Team Abraxas recently caught up with the stunning actress when she was in the Capital to promote her latest film, Piku. Starting her career from the tender age of 19, it’s been a steady rise to super-stardom for Deepika Padukone. As the model-turned actress completes 7 years in Bollywood, we catch up with her for a quick chat.
Excerpts from the interview
How was your experience working with Amitabh Bachchan and Irrfan Khan in Piku?
First of all, I never expected that I’d get the opportunity to work with both Irrfan Khan and Amitabh Bachchanji in one film. I learnt a lot by watching them and the shooting was also extremely enjoyable. It’s been a very pleasant experience, very peaceful. When we finished shooting, I felt like I was going to miss everyone. I still remember the final day of shooting, we were in Ahmedabad and when we finished shooting the last shot, everyone was like “Bas, hogaya? Khatam?” and we all looked forward to when we would be meeting next. It was all “Acchachalodubbing meinmilenge, promotion pemilenge,” you know? I found that we were actually looking for excuses to meet – it was one of those experiences. And as a character, it was very challenging for me because Piku is a really chaotic girl, she tries to balance a lot of things and tries to multitask. Managing all this, speaking dialogues, doing things like loading machines, putting clothes in… all this was a new experience for me, almost theatre-like, and I got to learn a lot.
Tell us about Piku.
It is a complete family entertainer. It’s like a wholesome entertainer, you can comfortably go with your parents, your grandparents, children, aunt, uncles. You can go and sit very comfortably and watch it, you know? I feel like this kind of family entertainer is coming after a very long time.
How much of the real you was in the character?
See, I am a daughter at the end of the day. So in that sense the character is obviously extremely identifiable. Not just me, you will identify every character with it because it’s not just my story or it’s not just Piku’s story, it’s a story of all our lives. Any of us would have been able to play that part. What was difficult for me was the way he was planning to shoot the film and the mechanics of the character in terms of her being so chaotic and trying to multitask and do so many things at the same time, the theatre-like way in which we were shooting the film; that is something which I had to get used to. I’m sure you’ve seen in the trailer that I’m giving him medicine, I’m loading the machine (like I said), cooking, and also talking to him at the same time. So you have to be all there in that kind of a performance or that kind of a scene or in that kind of a requirement; what the director wants. That’s what I found difficult to do. But as a character, I think every woman today will identify with that part because it’s the story of all our lives. And the situations in the film. Not just Piku’s point of view, but even the situations in the film; what the Banerjee family goes through, what they talk about, what they discuss every day – it is what happens in all our lives every day.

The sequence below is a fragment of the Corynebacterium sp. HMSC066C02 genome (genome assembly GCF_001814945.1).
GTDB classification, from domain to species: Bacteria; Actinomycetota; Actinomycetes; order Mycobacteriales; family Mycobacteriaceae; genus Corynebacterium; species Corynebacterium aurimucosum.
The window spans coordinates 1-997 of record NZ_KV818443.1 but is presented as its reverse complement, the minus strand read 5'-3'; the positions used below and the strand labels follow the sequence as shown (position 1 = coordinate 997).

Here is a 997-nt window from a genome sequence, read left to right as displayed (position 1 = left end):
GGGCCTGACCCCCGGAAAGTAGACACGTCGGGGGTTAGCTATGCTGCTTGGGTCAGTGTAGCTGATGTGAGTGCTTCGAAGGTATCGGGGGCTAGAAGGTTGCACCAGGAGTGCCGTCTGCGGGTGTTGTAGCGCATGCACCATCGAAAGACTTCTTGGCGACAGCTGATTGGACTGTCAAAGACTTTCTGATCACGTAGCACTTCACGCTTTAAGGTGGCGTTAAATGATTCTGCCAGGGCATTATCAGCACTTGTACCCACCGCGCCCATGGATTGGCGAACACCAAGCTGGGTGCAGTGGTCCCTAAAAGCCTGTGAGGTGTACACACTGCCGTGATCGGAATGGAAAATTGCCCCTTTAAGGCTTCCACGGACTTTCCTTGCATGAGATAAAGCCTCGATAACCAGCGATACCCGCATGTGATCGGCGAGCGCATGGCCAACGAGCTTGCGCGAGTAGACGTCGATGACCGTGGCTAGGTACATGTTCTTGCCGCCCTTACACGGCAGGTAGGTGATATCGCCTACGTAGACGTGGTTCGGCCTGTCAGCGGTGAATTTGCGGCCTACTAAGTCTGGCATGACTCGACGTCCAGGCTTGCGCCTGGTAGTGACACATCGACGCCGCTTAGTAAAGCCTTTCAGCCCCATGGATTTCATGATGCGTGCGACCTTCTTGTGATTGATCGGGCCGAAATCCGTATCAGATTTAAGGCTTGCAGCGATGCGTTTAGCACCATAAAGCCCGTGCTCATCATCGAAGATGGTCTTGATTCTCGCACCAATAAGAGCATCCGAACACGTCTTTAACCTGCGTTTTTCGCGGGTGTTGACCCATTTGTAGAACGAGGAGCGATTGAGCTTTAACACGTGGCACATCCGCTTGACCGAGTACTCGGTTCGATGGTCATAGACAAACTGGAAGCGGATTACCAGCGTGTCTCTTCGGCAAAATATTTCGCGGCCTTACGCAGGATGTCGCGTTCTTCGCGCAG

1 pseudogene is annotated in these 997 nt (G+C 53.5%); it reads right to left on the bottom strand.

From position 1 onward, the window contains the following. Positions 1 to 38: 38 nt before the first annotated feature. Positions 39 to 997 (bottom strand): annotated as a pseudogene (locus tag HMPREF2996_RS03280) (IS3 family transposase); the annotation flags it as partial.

This movie is based on father-daughter relationships. So in real life, what are your fondest movements with your dad?
Every time I think of my dad, I think of him in a lungi (laughs). Yeah those are my memories. When I used to misbehave and my mother would shout, he was forced to punish me. So we had a storeroom in my kitchen and he used to lock me there for 2-3 minutes, feel bad and then take me out. These are my memories. Him dropping me to school every morning. After school, I would go to the courts to play badminton and he would already be waiting there for me.
Did he train you?
A little bit. But he wasn’t allowed to because he was actually only allowed to train the senior people and I hadn’t reached that standard so I had to work my way up to be trained under him. So school days, home, dropping me to school, our annual family vacation…those are the memories that I have of him.
You have just come out of depression. Who is that one person who supported you throughout that phase?
There were a lot of people – my family, my friends, myself. You have to find that inner strength within yourself. You can have all the support systems around you, but until you decide to help yourself, nothing is possible. So it starts with me. I think it’s my parents, my friends and my doctors.
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